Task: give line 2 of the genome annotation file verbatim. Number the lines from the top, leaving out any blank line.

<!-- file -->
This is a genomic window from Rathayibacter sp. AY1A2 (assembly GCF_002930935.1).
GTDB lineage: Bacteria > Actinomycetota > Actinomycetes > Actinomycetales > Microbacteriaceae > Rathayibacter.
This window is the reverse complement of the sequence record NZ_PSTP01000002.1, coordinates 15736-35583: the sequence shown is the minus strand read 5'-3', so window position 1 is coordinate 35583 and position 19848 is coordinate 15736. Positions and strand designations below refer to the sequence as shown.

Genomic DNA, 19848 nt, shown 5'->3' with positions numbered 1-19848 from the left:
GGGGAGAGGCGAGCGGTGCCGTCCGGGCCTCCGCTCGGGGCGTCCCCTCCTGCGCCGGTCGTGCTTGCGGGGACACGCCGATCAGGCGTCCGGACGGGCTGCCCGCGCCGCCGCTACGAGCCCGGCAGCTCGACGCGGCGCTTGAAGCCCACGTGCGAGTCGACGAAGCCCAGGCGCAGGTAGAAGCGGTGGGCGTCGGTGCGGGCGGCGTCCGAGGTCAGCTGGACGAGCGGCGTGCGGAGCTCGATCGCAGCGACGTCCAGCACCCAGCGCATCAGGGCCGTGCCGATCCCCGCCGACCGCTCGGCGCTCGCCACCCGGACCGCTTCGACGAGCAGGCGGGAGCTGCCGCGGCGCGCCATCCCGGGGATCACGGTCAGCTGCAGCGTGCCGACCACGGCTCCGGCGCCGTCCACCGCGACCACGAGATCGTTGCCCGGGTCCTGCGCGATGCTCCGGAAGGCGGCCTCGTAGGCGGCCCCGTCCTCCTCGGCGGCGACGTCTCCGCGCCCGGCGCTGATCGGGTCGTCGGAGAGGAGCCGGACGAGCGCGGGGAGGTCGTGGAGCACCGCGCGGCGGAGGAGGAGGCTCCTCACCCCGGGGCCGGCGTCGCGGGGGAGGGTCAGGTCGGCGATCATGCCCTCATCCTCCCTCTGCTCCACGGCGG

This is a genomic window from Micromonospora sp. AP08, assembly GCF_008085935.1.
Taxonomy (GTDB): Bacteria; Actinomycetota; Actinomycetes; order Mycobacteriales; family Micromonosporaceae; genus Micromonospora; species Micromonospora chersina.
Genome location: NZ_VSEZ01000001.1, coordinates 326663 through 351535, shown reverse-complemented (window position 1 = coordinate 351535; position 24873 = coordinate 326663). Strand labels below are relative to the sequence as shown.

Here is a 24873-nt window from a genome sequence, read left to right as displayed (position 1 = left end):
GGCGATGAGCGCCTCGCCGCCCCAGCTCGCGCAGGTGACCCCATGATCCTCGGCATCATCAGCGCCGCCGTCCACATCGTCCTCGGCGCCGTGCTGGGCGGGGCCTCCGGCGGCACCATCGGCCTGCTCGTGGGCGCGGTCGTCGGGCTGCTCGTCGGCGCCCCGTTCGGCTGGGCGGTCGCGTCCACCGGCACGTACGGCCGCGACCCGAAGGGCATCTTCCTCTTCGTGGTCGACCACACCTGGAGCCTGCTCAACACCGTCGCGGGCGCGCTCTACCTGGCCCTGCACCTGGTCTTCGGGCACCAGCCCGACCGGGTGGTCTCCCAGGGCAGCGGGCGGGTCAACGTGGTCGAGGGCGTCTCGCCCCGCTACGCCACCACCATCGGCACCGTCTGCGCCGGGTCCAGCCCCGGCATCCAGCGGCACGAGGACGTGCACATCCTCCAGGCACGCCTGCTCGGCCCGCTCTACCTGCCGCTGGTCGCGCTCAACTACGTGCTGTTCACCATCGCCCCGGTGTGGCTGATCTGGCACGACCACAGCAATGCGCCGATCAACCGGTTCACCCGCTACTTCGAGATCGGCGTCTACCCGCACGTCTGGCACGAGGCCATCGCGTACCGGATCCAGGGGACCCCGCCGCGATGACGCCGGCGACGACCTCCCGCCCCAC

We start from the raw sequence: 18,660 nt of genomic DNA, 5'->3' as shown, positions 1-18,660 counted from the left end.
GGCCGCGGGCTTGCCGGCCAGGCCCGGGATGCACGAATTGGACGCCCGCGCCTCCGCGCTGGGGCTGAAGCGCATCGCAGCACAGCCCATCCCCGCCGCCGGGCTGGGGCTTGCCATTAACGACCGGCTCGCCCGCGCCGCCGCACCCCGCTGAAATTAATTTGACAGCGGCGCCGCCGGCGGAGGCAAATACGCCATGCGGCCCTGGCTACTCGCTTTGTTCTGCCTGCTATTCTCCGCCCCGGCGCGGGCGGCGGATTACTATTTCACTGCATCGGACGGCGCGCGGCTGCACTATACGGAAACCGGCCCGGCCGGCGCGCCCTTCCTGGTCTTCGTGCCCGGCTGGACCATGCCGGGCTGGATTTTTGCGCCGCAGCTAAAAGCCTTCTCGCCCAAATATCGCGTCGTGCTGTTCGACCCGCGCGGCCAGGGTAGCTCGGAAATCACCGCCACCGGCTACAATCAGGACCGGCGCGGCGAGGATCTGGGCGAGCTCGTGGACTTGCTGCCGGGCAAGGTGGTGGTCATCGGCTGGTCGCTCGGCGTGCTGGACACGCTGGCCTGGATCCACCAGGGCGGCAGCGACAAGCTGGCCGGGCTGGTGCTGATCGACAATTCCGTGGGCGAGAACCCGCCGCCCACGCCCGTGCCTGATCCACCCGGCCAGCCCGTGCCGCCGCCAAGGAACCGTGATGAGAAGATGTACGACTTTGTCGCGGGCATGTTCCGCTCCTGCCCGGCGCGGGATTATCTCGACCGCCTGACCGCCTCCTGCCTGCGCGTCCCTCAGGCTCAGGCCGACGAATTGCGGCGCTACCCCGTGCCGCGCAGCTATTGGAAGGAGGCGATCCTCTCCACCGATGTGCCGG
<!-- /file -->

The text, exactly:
GTDB lineage: Bacteria > Actinomycetota > Actinomycetes > Actinomycetales > Microbacteriaceae > Rathayibacter.